Thursday, 22 April 2010

Election thoughts

John Mangun
Outside the Box
Business Mirror

The one thing that I have noticed about the upcoming election is the lack of passion. Most of the people I talk with are only inclined toward a candidate but few are excited. I think most are excited to get the process over and done with and move on.

Perhaps people are suffering from “politics fatigue.” Or perhaps they have heard the same old campaign promises and speeches just too many times with few, if any, new ideas or wisdom from those who wish to lead this country.

I am little surprised that there is a lack of passion since the contrasts in the top contenders for the presidency are clear. What I mean is that the top candidates have gone to great lengths to brand themselves in a particular way, and it seems to have been successful. But I am not sure whether this candidate-branding is having the desired effect on the voters. We will know in a few weeks.

Again, the thing that disturbs me is that we still do not have a clear concept of what is going to happen on Day One, Week One, Month One, or even Year One of the new administration.

Again, the general statements are but campaign rhetoric. One adviser for a leading candidate says an administration under this person would spur and attract investment. Maybe so, but the question is, how and why? Foreign and domestic investors do not invest just because a particular person is nice. The missing sentence is, “More investments will come in because I will do this to make investing in the Philippines more profitable, convenient or whatever.” That is the line that is missing from the campaign speeches.

India and Indonesia are monumentally corrupt and both nations are greater foreign-investment magnets than the Philippines. Africa in general is corrupt, lacks infrastructure, and has other terrible social and political problems, and yet China cannot spend its money fast enough there. Thailand is a political nightmare and yet tourists are still flocking to the country.

But soon, general campaign promises and speeches are going to have to give way to real ideas, and those ideas are going to have to come quickly.

For example, peace and order is a major problem in Mindanao, but adequate electricity is much more critical right now. Sitting down with or shooting at the insurgents is not going to solve the economic problems. Even broad concepts like “economic prosperity will bring peace to Mindanao” are only noble but empty words unless there is an adequate power supply. And all the talk of attracting investments is hollow if there is no power to run those foreign-funded operations.

I researched statements of the candidates on the power situation, and what I read is not encouraging. Interconnection of the nation’s power grid and alternative energy generation is totally unrealistic for the longer term. Privatization of National Power Corp.’s power plants is a financial issue, not a power-supply issue. I fear that this problem of inadequate electricity supply will not be addressed, as happened in the past, until brownouts become common throughout the country. As I said before, the nation will cope with this, but you can put foreign investment on the back burner until there is a viable solution on the table for power. Right now the table is sitting empty.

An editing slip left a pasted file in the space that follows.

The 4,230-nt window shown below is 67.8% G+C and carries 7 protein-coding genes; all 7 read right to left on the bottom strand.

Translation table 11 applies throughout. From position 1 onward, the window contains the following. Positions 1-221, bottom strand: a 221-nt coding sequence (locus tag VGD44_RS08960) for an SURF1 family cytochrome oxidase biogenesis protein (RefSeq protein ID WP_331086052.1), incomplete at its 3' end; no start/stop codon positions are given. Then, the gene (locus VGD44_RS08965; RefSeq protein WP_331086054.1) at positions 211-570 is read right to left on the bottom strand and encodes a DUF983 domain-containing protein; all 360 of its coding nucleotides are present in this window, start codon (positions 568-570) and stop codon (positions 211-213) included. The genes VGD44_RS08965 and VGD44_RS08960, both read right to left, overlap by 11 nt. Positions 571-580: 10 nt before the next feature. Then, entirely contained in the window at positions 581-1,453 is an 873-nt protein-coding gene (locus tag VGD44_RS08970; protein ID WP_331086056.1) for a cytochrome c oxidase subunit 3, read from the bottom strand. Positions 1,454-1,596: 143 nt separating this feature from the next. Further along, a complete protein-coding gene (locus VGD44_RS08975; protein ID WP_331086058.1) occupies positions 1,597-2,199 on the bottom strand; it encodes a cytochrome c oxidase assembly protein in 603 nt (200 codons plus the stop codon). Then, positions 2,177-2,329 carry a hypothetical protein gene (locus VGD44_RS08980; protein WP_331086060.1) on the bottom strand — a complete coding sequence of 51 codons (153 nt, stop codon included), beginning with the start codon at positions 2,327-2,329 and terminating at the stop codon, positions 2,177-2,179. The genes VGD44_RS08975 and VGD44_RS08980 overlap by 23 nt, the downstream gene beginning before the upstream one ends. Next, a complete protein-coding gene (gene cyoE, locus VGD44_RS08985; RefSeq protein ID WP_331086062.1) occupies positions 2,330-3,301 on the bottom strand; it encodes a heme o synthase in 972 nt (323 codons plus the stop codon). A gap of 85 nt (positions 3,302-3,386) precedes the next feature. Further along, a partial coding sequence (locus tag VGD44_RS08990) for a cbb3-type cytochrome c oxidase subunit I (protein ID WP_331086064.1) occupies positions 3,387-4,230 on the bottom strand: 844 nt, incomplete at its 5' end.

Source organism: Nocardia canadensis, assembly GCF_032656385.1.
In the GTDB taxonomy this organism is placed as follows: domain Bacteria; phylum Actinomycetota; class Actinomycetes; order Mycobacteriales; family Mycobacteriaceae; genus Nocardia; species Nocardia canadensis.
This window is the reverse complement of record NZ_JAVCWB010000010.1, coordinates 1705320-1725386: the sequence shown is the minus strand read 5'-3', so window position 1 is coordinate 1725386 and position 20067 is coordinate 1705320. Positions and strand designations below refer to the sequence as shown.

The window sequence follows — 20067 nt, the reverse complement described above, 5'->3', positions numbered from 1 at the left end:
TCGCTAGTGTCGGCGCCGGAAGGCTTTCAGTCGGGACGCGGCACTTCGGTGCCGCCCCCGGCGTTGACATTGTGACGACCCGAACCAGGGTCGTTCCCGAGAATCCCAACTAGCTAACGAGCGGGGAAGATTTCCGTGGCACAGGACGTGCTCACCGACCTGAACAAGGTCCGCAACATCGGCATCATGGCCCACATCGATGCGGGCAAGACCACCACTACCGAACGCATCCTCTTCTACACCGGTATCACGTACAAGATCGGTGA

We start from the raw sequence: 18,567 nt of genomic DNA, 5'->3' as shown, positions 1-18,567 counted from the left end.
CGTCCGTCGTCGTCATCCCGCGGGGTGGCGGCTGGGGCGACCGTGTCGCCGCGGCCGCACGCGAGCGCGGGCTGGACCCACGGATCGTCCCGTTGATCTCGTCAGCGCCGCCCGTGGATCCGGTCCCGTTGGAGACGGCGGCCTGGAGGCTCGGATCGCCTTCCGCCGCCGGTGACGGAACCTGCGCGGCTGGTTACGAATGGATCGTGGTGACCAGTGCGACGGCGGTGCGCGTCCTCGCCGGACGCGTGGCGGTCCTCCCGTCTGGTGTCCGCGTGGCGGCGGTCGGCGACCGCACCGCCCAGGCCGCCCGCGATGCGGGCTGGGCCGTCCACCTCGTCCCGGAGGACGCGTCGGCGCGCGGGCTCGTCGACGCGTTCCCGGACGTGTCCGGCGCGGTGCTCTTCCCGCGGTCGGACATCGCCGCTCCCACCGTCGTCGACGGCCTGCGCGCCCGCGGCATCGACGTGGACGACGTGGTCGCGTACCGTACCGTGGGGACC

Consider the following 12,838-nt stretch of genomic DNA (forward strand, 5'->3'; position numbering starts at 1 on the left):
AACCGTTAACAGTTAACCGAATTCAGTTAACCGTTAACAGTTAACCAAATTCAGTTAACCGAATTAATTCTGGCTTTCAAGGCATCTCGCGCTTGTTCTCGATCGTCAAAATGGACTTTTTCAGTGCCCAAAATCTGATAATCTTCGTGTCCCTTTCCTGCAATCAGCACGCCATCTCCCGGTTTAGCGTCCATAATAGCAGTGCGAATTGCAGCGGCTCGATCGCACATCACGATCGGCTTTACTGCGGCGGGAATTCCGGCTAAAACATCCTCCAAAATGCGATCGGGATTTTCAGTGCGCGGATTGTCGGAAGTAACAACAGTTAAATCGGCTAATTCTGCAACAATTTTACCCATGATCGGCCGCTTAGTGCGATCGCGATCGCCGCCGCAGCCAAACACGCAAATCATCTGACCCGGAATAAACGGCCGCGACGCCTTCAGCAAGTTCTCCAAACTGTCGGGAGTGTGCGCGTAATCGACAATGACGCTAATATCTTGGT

When it comes to the global financial crisis and the potential for worse yet to come, I have a hard time even finding a candidate that speaks to the issue. I guarantee you that before 2010 is finished, we are going to see a currency and sovereign-debt failure unknown in our lifetimes.

I suggest the next President prepare right now for one of the following two things to happen. What is going to be the policy and action of the new administration if crude oil goes over $150 per barrel or the peso appreciates to 35 to $1? You think that I am dreaming and this is wild imagination?

Even if those might be worst-case scenarios, we had better be ready for worst-case situations as delicate as the financial world is right now.

The Bank for International Settlements released a study last month about the global debt problem that is so incredibly staggering for its implications, it should be required reading for every official in the next administration. From the abstract: “Our projections of public-debt ratios lead us to conclude that the path pursued by fiscal authorities in a number of industrial countries is unsustainable. Drastic measures are necessary to check the rapid growth of current and future liabilities of governments and reduce their adverse consequences for long-term growth and monetary stability.” The bottom line: “This is a crisis with the potential for destruction at least as great as during the Great Depression.”

I question which candidate, if any, is qualified and prepared to lead this country successfully though a situation that could cause financial and economic chaos as severe or even worse than the Great Depression of the 1930s.

And note this: History has proven that great financial and economic turmoil does not have a happy ending. Wars are more easily entered into when domestic economies are under extreme stress from bad conditions. We have never seen a time in modern history when so many countries and so many people are under so much economic pressure on all sides.

We live in interesting times.

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